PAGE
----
Date of Award


Document Type

Open Access Dissertation

Degree Name

Doctor of Philosophy in Forest Science (PhD)

Administrative Home Department

College of Forest Resources and Environmental Science

Advisor 1

Andrew Burton

Committee Member 1

Yvette Dickinson

Committee Member 2

Curtis Edson

Committee Member 3

Rupali Datta


The regeneration and reorganization of organisms and their habitat post-disturbance is a primary mechanism by which ecosystems maintain functionality in a changing environment. This adaptation to disturbance lends dynamism and resiliency to landscapes. Yet, the 20th century was marked by an alarming loss of global biodiversity, pointing to the likelihood that the rate of ecological disturbance generated by human systems today is either too frequent or too intense to be beneficial to ecosystems, and rather poses a risk to ecosystem functionality and the carrying capacity of Earth systems. Compounding these risks is high uncertainty regarding the potential for stronger, more frequent occurrences of natural disturbances as the planet's atmosphere warms. Observing and documenting forest responses to natural disturbances provides opportunity to adapt conventional natural resources management to ecosystem-based management.

The objective of this study was to document forest response to a severe thunderstorm disturbance in mixed northern hardwoods, and to assess the effects of single tree selection harvest on gap opening and community succession in maple (Acer saccharum) dominated stands. For this research, I measured forest canopy response to intermediate storm disturbance using aerial imagery and compared gap morphology of northern hardwood forests across a spectrum of prior human disturbance (primary old growth, unmanaged second growth, and working second growth timber stands). This research provides evidence that single tree selection harvest in second growth forests creates more open canopy than in old growth forest, but gaps are smaller, more frequently distributed, and close rapidly. Severe thunderstorm disturbance did not increase mean gap size in stands with recent single tree selection harvest, indicating this harvest method effectively replaces storm damage as the primary disturbance mechanism the forest depends on for gap regeneration. I surveyed storm damage and seedling regeneration in 14 maple-basswood storm gaps and found basswood (Tilia americana) to be especially vulnerable to tree fall, robust sugar maple regeneration at all sites, and the potential origination for a yellow birch (Betula alleghaniensis) grove where single tree selection and natural wind disturbance coincided. I monitored microsite climate and coarse wood mass and volume in a subset of gaps and forest interior locations and found evidence that Acer seedlings outcompeted other species across a wide range of understory light availability. Thunderstorm disturbance resulted in the deposition of an immense volume of coarse woody debris in gap habitats. Finally, I used stable isotopes to quantify the retention of carbon (C) in coarse woody debris and the proportion transferred to soil after a hypothetical treefall disturbance. My research indicates up to 10% of log C transferred to soil after six years decomposition, but C pathways were highly variable across sites.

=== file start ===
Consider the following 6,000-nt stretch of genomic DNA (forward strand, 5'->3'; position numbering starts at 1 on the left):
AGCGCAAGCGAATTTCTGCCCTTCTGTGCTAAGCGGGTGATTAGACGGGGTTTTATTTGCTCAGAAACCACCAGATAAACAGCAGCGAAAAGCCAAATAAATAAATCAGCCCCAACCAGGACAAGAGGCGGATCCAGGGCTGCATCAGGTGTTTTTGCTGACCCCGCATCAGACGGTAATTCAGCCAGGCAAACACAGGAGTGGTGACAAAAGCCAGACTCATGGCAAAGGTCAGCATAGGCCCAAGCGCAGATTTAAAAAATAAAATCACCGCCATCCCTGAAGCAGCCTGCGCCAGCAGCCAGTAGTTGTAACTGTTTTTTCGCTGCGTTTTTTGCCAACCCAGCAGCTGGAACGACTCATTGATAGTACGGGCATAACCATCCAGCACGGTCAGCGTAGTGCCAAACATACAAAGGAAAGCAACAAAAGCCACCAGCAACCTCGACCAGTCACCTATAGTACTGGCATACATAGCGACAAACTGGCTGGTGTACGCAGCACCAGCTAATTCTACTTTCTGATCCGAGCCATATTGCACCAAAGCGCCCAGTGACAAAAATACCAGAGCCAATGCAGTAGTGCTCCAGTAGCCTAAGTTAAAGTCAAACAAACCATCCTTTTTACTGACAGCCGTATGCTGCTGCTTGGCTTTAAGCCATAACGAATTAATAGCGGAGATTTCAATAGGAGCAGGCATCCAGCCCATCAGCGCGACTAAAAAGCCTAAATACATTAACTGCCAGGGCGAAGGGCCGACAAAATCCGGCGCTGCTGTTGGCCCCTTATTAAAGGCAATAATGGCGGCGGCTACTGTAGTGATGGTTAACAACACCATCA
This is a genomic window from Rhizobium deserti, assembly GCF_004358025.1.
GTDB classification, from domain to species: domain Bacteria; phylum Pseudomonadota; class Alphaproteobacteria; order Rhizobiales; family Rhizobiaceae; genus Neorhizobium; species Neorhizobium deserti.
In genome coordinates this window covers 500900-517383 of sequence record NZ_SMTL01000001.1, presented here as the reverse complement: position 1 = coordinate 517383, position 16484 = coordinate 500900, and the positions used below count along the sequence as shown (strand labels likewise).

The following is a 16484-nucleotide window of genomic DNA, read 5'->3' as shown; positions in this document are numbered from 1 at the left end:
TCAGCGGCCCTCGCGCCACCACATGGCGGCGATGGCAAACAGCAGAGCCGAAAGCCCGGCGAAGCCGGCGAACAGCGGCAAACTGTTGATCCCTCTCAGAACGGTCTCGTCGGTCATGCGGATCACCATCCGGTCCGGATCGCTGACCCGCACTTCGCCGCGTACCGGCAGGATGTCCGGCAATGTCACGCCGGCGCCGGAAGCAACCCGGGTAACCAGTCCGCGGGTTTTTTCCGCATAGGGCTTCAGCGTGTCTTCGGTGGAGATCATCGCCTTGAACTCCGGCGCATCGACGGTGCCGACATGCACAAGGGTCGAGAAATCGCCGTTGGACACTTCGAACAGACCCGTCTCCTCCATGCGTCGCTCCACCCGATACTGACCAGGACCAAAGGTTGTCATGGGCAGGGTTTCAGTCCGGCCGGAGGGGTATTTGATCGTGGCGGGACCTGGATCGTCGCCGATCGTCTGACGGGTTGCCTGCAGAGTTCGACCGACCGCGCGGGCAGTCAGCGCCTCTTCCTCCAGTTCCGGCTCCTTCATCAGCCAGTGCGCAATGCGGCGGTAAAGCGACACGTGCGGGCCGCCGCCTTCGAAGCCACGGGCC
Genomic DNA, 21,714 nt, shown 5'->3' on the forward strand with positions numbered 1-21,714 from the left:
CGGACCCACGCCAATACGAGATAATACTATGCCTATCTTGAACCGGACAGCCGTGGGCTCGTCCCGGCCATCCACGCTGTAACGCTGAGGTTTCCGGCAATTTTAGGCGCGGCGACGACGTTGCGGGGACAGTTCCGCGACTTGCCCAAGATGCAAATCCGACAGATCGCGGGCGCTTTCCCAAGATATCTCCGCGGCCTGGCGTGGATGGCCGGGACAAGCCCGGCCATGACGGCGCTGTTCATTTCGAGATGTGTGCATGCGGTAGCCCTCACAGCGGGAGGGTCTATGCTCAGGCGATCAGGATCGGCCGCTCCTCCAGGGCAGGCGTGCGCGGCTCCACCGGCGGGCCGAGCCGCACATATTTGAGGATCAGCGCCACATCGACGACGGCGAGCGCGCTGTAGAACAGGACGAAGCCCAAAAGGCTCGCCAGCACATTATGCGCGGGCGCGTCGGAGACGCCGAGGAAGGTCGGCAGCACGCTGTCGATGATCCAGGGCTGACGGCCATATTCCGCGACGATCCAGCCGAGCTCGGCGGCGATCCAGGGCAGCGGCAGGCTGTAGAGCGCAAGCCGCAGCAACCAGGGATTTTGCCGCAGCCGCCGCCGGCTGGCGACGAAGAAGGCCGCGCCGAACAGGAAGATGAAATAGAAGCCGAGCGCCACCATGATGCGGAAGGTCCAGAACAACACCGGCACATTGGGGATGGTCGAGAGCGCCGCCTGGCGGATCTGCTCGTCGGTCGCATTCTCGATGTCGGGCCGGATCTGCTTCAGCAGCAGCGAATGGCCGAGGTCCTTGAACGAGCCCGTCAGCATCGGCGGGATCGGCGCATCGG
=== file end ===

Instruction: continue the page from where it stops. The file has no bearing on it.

Findings detailed in the following chapters support the conclusion that single tree selection management of second growth maple-basswood stands is effective in promoting robust Acer seedling regeneration in the western Upper Peninsula. Single tree selection was also found to moderately improve species richness among seedlings compared to unmanaged second growth, likely due to greater canopy richness. However, seedling species evenness was poor across second growth stands regardless of management or storm disturbance. These results emphasize the importance of adapting ecosystem-based management practices within single tree selection methods. Maximizing the retention of diverse canopy tree species as seed trees can facilitate more diverse regeneration in mixed northern hardwood timber stands. Cutting larger, less frequent gaps would better mimic canopy-gap mosaics of old growth forest, and extend the time period of elevated light availability to foster in-gap regrowth and recruitment. In storm gaps, as the fallen trees decompose new substrates will be available for seed germination and may improve community recruitment over time. In unmanaged second-growth hardwood stands with low canopy diversity, planting may be necessary to improve community diversity, and storm gaps provide light-rich environments where such attempts may be most successful.